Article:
In a recent study within a community sample of adolescents (14–19 years), Matton et al.  examined the moderating role of EC in the association between sensitivity to punishment and sensitivity to reward and the eating styles restrained eating, emotional eating, and external eating as possible eating disorder precursor. Although some evidence was found for an interaction with EC in girls, main effects in both boys and girls were found for sensitivity to punishment and sensitivity to reward. Müller et al.  distinguished two temperament subtypes in a sample of treatment-seeking obese individuals (a cluster high in EC and low in punishment and reward sensitivity (reactivity) and a cluster low in EC and high in punishment and reward sensitivity). In the cluster low in EC, more co-morbid psychopathology (ADHD, binge eating, and depressive symptoms) was found.
EC and SUD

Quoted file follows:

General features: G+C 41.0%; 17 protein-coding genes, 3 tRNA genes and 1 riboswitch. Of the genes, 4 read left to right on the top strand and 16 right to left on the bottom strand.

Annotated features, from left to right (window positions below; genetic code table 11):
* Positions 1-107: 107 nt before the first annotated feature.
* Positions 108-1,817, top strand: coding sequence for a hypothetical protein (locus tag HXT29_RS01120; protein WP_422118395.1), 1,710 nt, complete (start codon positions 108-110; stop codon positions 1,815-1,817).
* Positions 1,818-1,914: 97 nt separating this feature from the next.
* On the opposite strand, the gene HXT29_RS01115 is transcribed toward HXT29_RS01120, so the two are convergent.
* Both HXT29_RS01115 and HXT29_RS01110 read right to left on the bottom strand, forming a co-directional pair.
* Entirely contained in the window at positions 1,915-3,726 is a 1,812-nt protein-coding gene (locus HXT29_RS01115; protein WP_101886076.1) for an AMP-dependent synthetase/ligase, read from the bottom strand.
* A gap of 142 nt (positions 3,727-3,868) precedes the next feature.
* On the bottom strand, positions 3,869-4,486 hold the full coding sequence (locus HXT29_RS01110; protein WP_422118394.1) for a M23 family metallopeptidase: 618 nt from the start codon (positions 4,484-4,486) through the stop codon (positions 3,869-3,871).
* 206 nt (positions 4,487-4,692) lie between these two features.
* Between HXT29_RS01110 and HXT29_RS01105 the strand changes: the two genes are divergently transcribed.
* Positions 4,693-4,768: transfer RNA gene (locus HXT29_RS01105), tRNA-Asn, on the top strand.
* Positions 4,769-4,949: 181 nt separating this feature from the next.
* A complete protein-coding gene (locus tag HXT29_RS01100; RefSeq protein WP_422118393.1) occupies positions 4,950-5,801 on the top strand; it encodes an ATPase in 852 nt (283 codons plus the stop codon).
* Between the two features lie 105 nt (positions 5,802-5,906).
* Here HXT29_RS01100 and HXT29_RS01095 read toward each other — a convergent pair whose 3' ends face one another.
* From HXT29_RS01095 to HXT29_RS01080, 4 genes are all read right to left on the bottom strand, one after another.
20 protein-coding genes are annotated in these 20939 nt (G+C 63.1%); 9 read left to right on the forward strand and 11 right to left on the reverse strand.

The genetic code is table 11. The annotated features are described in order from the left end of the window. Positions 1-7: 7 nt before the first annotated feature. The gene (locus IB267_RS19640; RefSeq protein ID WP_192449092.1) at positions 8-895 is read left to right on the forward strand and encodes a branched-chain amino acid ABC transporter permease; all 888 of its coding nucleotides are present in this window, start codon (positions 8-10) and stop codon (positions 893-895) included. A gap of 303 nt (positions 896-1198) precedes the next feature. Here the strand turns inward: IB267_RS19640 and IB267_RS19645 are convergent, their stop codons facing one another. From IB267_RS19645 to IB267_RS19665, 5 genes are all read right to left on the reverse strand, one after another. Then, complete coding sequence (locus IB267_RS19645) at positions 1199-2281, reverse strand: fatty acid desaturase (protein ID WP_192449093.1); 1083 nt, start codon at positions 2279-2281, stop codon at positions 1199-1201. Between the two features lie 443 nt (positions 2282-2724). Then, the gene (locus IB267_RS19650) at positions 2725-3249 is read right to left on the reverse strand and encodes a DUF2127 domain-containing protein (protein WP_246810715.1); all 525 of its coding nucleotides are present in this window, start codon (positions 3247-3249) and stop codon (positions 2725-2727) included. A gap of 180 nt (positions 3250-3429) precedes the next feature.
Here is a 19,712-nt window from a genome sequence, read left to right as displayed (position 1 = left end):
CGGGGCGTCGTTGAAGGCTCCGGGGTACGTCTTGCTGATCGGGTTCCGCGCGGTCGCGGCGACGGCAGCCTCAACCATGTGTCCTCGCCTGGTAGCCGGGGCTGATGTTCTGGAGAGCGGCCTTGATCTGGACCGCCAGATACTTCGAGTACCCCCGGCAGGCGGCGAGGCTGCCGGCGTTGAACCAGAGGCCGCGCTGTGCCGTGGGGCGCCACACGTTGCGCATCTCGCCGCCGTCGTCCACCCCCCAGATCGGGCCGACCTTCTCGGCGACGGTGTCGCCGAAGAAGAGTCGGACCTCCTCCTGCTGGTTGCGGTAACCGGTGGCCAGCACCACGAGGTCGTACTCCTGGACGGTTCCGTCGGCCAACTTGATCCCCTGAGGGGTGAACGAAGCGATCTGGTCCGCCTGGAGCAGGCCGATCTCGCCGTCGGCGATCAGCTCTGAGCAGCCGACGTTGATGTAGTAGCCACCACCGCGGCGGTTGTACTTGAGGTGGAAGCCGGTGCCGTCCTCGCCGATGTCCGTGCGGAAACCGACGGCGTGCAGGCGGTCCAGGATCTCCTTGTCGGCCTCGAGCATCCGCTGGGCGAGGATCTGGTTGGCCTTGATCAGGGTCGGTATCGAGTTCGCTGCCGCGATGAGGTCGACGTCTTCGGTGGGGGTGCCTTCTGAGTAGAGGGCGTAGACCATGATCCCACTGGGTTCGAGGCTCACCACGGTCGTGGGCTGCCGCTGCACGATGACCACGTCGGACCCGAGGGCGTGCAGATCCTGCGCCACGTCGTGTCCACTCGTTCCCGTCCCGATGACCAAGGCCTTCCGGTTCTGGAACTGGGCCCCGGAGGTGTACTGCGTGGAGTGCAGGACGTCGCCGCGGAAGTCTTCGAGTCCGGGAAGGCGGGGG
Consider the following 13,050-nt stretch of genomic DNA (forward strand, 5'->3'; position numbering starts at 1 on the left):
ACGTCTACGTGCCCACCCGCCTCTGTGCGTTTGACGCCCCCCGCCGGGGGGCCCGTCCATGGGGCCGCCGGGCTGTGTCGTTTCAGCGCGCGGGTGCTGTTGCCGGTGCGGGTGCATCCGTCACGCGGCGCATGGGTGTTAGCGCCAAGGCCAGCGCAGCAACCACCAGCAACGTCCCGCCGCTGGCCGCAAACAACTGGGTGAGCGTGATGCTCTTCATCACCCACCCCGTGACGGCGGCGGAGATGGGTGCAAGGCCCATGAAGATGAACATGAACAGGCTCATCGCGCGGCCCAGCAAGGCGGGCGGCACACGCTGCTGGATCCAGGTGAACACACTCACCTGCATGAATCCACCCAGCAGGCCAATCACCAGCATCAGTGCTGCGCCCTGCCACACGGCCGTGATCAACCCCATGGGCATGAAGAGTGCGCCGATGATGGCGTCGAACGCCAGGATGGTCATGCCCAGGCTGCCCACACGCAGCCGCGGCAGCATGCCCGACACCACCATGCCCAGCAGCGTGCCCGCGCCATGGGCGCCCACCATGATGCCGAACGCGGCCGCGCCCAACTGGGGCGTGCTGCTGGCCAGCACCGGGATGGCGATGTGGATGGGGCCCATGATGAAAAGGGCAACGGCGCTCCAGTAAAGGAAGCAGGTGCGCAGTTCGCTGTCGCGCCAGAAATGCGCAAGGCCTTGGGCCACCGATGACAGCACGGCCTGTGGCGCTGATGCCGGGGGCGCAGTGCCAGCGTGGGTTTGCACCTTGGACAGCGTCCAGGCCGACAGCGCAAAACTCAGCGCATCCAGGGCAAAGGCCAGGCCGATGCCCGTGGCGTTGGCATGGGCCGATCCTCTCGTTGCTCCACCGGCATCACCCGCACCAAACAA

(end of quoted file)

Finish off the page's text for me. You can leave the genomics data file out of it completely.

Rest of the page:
A vulnerability to disinhibition also seems to be a core risk factor associated with both the initiation and continuation of SUD . Two neural systems are involved: one involving EC, localized in prefrontal cortical circuitry, and one involving incentive reactivity (reward sensitivity), localized in subcortical circuitry . In a recent study, Santens et al.  combined measures of reactive and regulative measures to establish subgroups of adult inpatients with SUDs and could identify a “resilient” group (high EC, low BAS, low BIS), an “anxious” group (low EC, high BIS, moderate BAS), and a “reward-sensitive” group (moderate EC, high BAS, moderate to low BIS). The “anxious” group had the highest levels of clinical symptomatology.